– Oleg Koefoed and Kajsa Paludan (both based in Copenhagen, Denmark)
– Hans Dieleman (based in Mexico-City, Mexico)
– Francesca Cozzolino and David Knaute (both based in Paris, France)

Cultura21 is not only an informal network. Its strength and vitality relies upon the activities of several organizations around the world which are sharing the vision and mission of Cultura21

Go to Cultura21

Powered by WPeMatico

Cultura21 Nordic: How can culture lead transformations?

This post comes to you from Cultura21

cultura-21-nordic-300x176In the coming year, Cultura21 Nordic will be working with partners to bring pioneering agents from the Baltic Sea Region together and create a ‘flagship project’ on the issue of culture and sustainability: ‘Baltic Sea Region cooperation with a focus on culture as a part of sustainable development’.

In April 2013, Cultura 21 Nordic and Innogate launched a 16-page report titled ‘Culture and Sustainable Development in the Baltic Sea Region – 8 findings, a number of opportunities and a way forward…’.

The Baltic Sea Region is very rich in networks and cooperation efforts – many of which build on and impact on culture and sustainable development. The mapping and findings reported aim to identify current actors, networks and existing relevant cooperation activities that address specific areas related to culture and sustainability in the Baltic Sea Region.

Commissioned by the Nordic Council of Ministers and based on research interviews with, among many others, cultural institutions such as the Danish Cultural Institute, the Swedish Institute, Intercult, and Heinrich Böll Stiftung, the report is meant to serve as as a point of departure for discussions which, when duly digested, will lead to concrete and feasible activities designed to enable culture to impact more strongly on sustainable development in the Baltic Sea Region.

The report also points at key areas of interest for further cooperation. Perhaps not surprisingly the first finding in the year-long process was that the sphere of cultural collaboration and sustainability is complex, or rather: that there are a number of spheres. Thus the overview presented in the report, according to the authors, is “more of a snapshot than a full picture.”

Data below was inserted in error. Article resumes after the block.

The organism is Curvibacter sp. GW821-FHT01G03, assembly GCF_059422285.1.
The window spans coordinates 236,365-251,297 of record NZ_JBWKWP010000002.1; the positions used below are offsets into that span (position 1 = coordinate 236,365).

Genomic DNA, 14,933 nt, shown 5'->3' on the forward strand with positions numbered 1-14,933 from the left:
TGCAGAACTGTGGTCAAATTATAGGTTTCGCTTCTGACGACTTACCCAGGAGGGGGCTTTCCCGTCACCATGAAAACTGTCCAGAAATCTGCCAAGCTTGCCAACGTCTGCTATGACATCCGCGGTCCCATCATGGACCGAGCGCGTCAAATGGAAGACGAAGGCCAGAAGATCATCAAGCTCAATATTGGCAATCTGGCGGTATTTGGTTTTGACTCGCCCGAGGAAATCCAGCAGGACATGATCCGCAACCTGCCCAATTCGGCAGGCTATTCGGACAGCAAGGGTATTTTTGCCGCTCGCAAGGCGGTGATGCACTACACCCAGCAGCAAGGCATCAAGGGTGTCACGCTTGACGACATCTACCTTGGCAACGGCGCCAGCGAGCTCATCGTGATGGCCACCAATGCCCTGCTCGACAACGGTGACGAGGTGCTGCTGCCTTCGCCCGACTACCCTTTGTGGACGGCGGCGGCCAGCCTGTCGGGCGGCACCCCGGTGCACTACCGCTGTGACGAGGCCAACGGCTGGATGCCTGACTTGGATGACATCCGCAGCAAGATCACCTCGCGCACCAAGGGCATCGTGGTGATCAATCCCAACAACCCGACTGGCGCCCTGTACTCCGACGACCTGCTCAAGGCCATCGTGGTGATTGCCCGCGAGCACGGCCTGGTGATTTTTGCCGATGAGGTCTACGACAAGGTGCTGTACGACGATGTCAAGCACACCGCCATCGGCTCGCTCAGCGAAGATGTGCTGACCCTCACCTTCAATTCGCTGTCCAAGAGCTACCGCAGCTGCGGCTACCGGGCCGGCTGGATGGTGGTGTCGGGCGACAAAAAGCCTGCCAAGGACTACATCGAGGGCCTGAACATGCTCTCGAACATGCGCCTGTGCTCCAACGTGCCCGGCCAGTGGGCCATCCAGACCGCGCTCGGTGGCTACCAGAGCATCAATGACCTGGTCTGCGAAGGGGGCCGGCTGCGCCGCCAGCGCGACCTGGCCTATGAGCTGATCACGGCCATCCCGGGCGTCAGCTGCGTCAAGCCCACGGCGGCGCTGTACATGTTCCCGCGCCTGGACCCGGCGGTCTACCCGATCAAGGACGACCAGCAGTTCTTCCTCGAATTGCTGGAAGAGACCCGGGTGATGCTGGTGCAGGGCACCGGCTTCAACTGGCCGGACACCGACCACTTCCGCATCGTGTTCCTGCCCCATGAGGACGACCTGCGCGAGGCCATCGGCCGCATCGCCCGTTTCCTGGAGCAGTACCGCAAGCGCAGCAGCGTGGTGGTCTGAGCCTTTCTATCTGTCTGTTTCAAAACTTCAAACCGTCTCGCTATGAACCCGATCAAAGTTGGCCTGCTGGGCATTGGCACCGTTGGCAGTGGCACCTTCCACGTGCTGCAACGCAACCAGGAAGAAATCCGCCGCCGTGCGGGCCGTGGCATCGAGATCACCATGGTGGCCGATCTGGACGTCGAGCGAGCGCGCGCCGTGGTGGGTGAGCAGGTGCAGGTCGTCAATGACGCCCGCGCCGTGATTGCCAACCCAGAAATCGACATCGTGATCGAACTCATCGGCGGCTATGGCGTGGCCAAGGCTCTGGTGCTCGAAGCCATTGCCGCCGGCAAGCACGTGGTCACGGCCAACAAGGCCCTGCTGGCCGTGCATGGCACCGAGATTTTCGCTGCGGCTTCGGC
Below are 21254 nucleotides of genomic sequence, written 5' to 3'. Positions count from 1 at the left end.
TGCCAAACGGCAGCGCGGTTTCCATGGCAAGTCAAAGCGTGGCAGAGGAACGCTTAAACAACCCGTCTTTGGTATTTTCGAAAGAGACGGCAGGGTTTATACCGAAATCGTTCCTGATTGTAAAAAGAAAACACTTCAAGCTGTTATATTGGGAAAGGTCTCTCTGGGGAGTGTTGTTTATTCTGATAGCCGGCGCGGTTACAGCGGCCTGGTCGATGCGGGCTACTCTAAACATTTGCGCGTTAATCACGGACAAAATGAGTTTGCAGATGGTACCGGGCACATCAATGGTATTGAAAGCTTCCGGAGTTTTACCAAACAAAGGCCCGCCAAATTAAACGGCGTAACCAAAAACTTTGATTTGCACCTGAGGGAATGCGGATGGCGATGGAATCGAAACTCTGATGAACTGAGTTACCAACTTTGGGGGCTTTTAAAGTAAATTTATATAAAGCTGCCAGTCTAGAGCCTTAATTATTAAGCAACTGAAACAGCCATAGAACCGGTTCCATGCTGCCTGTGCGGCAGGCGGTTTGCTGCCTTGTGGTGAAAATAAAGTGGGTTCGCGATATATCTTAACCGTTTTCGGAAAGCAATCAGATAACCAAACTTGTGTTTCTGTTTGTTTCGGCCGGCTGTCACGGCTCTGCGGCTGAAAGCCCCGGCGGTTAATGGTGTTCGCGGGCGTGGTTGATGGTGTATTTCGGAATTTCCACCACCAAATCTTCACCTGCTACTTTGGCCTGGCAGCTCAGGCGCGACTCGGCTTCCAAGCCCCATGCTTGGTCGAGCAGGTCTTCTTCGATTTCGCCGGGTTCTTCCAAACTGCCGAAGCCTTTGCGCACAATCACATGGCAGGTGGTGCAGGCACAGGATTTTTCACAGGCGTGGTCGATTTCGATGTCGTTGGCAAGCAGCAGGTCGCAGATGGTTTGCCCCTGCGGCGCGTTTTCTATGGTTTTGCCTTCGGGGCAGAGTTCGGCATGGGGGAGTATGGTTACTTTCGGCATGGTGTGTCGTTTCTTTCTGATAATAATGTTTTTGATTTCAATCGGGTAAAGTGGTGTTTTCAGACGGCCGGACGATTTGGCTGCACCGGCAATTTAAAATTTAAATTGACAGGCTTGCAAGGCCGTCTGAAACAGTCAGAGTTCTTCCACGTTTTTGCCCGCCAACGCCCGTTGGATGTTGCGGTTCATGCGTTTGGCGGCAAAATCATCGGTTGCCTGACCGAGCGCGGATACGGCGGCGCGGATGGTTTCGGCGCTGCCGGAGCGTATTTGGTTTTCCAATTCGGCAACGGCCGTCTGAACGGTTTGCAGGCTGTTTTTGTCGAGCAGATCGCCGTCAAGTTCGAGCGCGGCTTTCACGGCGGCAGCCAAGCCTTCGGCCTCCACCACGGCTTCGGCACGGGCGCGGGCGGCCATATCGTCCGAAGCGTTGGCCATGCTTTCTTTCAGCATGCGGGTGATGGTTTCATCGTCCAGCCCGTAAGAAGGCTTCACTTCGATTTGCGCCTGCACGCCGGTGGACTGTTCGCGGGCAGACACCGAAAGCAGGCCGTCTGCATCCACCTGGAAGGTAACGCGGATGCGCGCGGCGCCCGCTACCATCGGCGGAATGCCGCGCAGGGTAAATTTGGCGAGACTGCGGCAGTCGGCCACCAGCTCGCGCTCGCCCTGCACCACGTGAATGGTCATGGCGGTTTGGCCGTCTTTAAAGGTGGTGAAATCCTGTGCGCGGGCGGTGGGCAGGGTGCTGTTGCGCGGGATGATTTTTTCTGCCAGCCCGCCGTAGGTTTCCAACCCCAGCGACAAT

Lack of knowledge

Summing up, and looking through their findings, the authors conclude it is apparent that the largest obstacle for enabling culture to impact on sustainable development in the Baltic Sea Region seems to be a lack of knowledge about culture-driven practises, tools and cooperation approaches for sustainable development:

“There are many actors that in different ways make an effort to impact on sustainable development through culture(s). However, their efforts remain fragmented – and knowledge of good (and bad) practices are not effectively collected and communicated. There is a need to link efforts more effectively through dialogue and cooperation, to facilitate exchanges of experience and mutual learning. There is also a need to assess current efforts if the key drivers for enabling culture to impact on sustainable development are to be better understood.”

Therefore the report suggests to investigate if one of the existing institutions in the Baltic Sea Region could/should host a knowledge hub on culture and sustainability – a hub that would provide access to practices, tools and networks within the Baltic Sea Region on culture and sustainability.

And if so, the authors ask, should such a hub have one location or rather be made up of a number of competence nodes – say “Culture and Sustainability Smart Labs” at different locations around the Baltic Sea – linked through the main hub?

“The advantage of multiple decentralised competence nodes/labs could be that it would allow local actors to tap more easily into the knowledge resources available in their region and, and through the link to the main hub across the Baltic Sea Region. Both the main competence hub and decentralised labs/nodes could be hosted by existing organisations.”

Slide presentation

In his presentation at the conference ‘Culture and Collaboration in the South East Baltic Region’ in Kaliningrad in June 2013, director Oleg Kofoed started out with asking the basic question: “How can culture lead transformations?”Oleg Kofoed’s 15-slide presentation can been seen onslideshare.net